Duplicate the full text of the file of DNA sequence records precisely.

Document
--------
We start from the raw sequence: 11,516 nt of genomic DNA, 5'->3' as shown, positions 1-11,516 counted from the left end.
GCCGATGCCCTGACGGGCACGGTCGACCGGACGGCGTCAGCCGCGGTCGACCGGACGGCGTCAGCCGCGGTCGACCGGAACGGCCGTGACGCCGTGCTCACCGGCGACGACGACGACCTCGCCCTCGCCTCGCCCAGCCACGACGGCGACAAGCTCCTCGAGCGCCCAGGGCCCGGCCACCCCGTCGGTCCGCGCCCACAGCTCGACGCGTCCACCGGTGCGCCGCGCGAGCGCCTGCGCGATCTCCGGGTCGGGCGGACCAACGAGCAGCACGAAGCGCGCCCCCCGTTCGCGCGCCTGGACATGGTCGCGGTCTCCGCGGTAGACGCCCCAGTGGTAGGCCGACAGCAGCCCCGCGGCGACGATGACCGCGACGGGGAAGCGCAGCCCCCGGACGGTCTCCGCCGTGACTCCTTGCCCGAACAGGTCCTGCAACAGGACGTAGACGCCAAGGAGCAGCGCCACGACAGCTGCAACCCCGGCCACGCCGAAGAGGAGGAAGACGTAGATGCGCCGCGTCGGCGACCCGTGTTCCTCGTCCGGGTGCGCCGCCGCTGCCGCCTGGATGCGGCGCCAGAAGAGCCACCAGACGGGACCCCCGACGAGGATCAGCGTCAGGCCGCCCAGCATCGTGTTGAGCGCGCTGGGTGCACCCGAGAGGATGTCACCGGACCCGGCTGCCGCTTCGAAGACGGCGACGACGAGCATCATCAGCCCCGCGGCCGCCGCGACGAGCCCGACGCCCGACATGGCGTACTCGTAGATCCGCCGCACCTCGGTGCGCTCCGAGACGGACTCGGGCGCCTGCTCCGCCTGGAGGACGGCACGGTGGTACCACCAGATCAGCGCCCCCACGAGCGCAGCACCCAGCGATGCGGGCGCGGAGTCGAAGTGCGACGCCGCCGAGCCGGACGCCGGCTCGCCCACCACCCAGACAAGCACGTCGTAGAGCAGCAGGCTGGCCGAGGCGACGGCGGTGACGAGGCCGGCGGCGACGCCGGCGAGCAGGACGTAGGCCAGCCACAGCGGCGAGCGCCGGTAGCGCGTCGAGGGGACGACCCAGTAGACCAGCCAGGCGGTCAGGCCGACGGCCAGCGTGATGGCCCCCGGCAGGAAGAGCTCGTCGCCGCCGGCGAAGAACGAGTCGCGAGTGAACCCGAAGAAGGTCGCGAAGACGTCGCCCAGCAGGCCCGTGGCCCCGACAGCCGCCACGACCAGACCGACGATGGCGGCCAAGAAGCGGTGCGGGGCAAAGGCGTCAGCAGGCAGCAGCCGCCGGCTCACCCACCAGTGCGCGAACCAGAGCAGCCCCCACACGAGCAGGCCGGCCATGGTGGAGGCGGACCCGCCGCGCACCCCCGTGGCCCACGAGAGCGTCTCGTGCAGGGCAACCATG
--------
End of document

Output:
We start from the raw sequence: 11,516 nt of genomic DNA, 5'->3' as shown, positions 1-11,516 counted from the left end.
GCCGATGCCCTGACGGGCACGGTCGACCGGACGGCGTCAGCCGCGGTCGACCGGACGGCGTCAGCCGCGGTCGACCGGAACGGCCGTGACGCCGTGCTCACCGGCGACGACGACGACCTCGCCCTCGCCTCGCCCAGCCACGACGGCGACAAGCTCCTCGAGCGCCCAGGGCCCGGCCACCCCGTCGGTCCGCGCCCACAGCTCGACGCGTCCACCGGTGCGCCGCGCGAGCGCCTGCGCGATCTCCGGGTCGGGCGGACCAACGAGCAGCACGAAGCGCGCCCCCCGTTCGCGCGCCTGGACATGGTCGCGGTCTCCGCGGTAGACGCCCCAGTGGTAGGCCGACAGCAGCCCCGCGGCGACGATGACCGCGACGGGGAAGCGCAGCCCCCGGACGGTCTCCGCCGTGACTCCTTGCCCGAACAGGTCCTGCAACAGGACGTAGACGCCAAGGAGCAGCGCCACGACAGCTGCAACCCCGGCCACGCCGAAGAGGAGGAAGACGTAGATGCGCCGCGTCGGCGACCCGTGTTCCTCGTCCGGGTGCGCCGCCGCTGCCGCCTGGATGCGGCGCCAGAAGAGCCACCAGACGGGACCCCCGACGAGGATCAGCGTCAGGCCGCCCAGCATCGTGTTGAGCGCGCTGGGTGCACCCGAGAGGATGTCACCGGACCCGGCTGCCGCTTCGAAGACGGCGACGACGAGCATCATCAGCCCCGCGGCCGCCGCGACGAGCCCGACGCCCGACATGGCGTACTCGTAGATCCGCCGCACCTCGGTGCGCTCCGAGACGGACTCGGGCGCCTGCTCCGCCTGGAGGACGGCACGGTGGTACCACCAGATCAGCGCCCCCACGAGCGCAGCACCCAGCGATGCGGGCGCGGAGTCGAAGTGCGACGCCGCCGAGCCGGACGCCGGCTCGCCCACCACCCAGACAAGCACGTCGTAGAGCAGCAGGCTGGCCGAGGCGACGGCGGTGACGAGGCCGGCGGCGACGCCGGCGAGCAGGACGTAGGCCAGCCACAGCGGCGAGCGCCGGTAGCGCGTCGAGGGGACGACCCAGTAGACCAGCCAGGCGGTCAGGCCGACGGCCAGCGTGATGGCCCCCGGCAGGAAGAGCTCGTCGCCGCCGGCGAAGAACGAGTCGCGAGTGAACCCGAAGAAGGTCGCGAAGACGTCGCCCAGCAGGCCCGTGGCCCCGACAGCCGCCACGACCAGACCGACGATGGCGGCCAAGAAGCGGTGCGGGGCAAAGGCGTCAGCAGGCAGCAGCCGCCGGCTCACCCACCAGTGCGCGAACCAGAGCAGCCCCCACACGAGCAGGCCGGCCATGGTGGAGGCGGACCCGCCGCGCACCCCCGTGGCCCACGAGAGCGTCTCGTGCAGGGCAACCATG